The Australian government will revive the reliability obligation from the abandoned National Energy Guarantee, the federal energy minister has announced.
Speaking to the AFR National Energy Summit in Sydney on Wednesday, Angus Taylor said that the government aimed to introduce an obligation for reliable electricity supply on energy retailers “as soon as is practicable”.
The next meeting of the COAG Energy Council, a body comprising state energy ministers and the federal energy minister, is scheduled for 27 October, where implementation of the reliability mechanism will be discussed.
Reliability was one of three components of the ill-fated National Energy Guarantee, alongside reducing prices and lowering carbon emissions. Carbon emissions proved to be a major sticking point, though, eventually leading to the downfall of former prime minister Malcolm Turnbull and the abandonment of the policy.
The reliability obligation as set out in the NEG aims to provide adequate dispatchable electricity supply to meet peak demand.
This would be done using demand forecasts by the Australian Energy Market Operator for each region with pre-defined triggers. These triggers would oblige energy retailers to respond to sustained shortfalls in supply by investing in additional supply or entering into contracts that encourage additional generation or encourage demand side participation.
Any retailers that do not comply with the obligations would be penalised.
“We will back investment in fair dinkum [excellent], affordable and reliable investment,” Taylor said, encouraging state governments to place more emphasis on reducing energy prices.
He also said that there was “no room for bipartisanship” on energy policy at the federal level in Australia as long as the two main parties remained so far apart on renewable-energy targets. The Coalition supports a reduction in emissions of 26 percent on 2005 levels by 2030, while the opposition Labour Party is aiming for a 45 percent reduction and 50 percent renewable energy generation in the same period.
Responsibility for lowering carbon emissions no longer sits with the federal energy minister, with that brief separated in prime minister Scott Morrison’s first round of ministerial appointments.
Instead it is the responsibility of the environment minister Melissa Price, who earlier this week said “The Morrison government is committed to the Paris Agreement [on climate change] and takes its international obligations seriously.” That statement was made in response to the latest report released by the UN’s Intergovernmental Panel on Climate Change which warned that governments around the world have until 2030 to limit an increase in temperature to 1.5 degrees Celsius.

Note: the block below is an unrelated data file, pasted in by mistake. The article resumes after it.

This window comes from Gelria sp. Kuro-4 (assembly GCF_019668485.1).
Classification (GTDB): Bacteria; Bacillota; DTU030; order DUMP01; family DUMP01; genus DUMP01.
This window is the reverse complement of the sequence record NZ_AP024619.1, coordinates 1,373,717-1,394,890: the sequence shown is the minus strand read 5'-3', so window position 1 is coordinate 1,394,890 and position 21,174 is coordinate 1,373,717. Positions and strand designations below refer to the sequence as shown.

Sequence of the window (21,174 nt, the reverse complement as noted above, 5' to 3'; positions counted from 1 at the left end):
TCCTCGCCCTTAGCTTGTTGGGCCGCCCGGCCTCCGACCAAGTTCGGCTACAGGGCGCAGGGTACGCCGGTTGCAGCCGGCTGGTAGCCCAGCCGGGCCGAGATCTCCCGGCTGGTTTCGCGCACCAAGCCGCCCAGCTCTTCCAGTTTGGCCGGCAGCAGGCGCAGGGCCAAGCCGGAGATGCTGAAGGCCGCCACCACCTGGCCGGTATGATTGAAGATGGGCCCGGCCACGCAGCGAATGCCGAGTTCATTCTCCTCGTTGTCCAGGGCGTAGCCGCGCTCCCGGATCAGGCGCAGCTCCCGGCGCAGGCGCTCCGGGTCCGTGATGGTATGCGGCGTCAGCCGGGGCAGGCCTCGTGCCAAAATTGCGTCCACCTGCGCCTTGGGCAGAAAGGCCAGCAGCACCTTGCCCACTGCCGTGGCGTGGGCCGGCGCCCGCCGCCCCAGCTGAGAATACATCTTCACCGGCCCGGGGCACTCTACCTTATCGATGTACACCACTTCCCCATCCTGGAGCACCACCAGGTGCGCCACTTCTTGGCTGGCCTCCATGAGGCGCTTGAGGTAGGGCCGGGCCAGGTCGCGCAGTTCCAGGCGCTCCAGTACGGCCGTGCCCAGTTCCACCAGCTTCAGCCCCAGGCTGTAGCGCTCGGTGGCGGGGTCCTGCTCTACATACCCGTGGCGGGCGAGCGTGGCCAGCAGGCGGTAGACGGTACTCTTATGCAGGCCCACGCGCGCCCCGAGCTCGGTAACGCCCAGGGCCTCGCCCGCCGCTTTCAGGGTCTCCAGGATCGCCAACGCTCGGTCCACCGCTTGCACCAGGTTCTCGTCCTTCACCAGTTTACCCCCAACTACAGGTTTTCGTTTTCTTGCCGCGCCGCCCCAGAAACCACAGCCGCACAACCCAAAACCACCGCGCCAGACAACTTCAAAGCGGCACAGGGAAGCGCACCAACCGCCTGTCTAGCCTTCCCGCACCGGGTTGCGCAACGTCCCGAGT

“Every extra bit of warming matters, especially since warming of 1.5ºC or higher increases the risk associated with long-lasting or irreversible changes, such as the loss of some ecosystems,” said Hans-Otto Pörtner, Co-Chair of IPCC Working Group II in a statement. That includes Australia’s Great Barrier Reef.
In an interview with Australia’s ABC News, however, Price was reluctant to commit to the complete phasing out of coal-fired power generation by 2050. “I think to say that it has to be phased out by 2050, is drawing a very long bow. […] I don’t know how you can just say that by 2050, you’re not going to have technology that is going to enable good, clean technology when it comes to coal.”
Also speaking at the National Energy Summit was Energy Security Board chair Kerry Schott, the main architect of the NEG. She said that the COAG Energy Council, which set up the ESB, had given it no instructions to stop working on developing NEG legislation.
“It’s a bit premature, I think, to declare the NEG dead,” she said. “The reliability component, certainly is still alive, and a bill is ready to go before the South Australia Parliament when the Energy Council approves it.”
Shadow minister for energy Mark Butler welcomed the resurrection of the reliability obligation and said his party would consider implementing a policy similar in structure to the NEG if elected in 2019, but added that the NEG “rests on the principle that the two major parties agree”, and that without a certainty over the energy policy framework investors would find decision-making difficult.
“You can’t price [risk] as an investor when you don’t know what the basic rules are,” he said.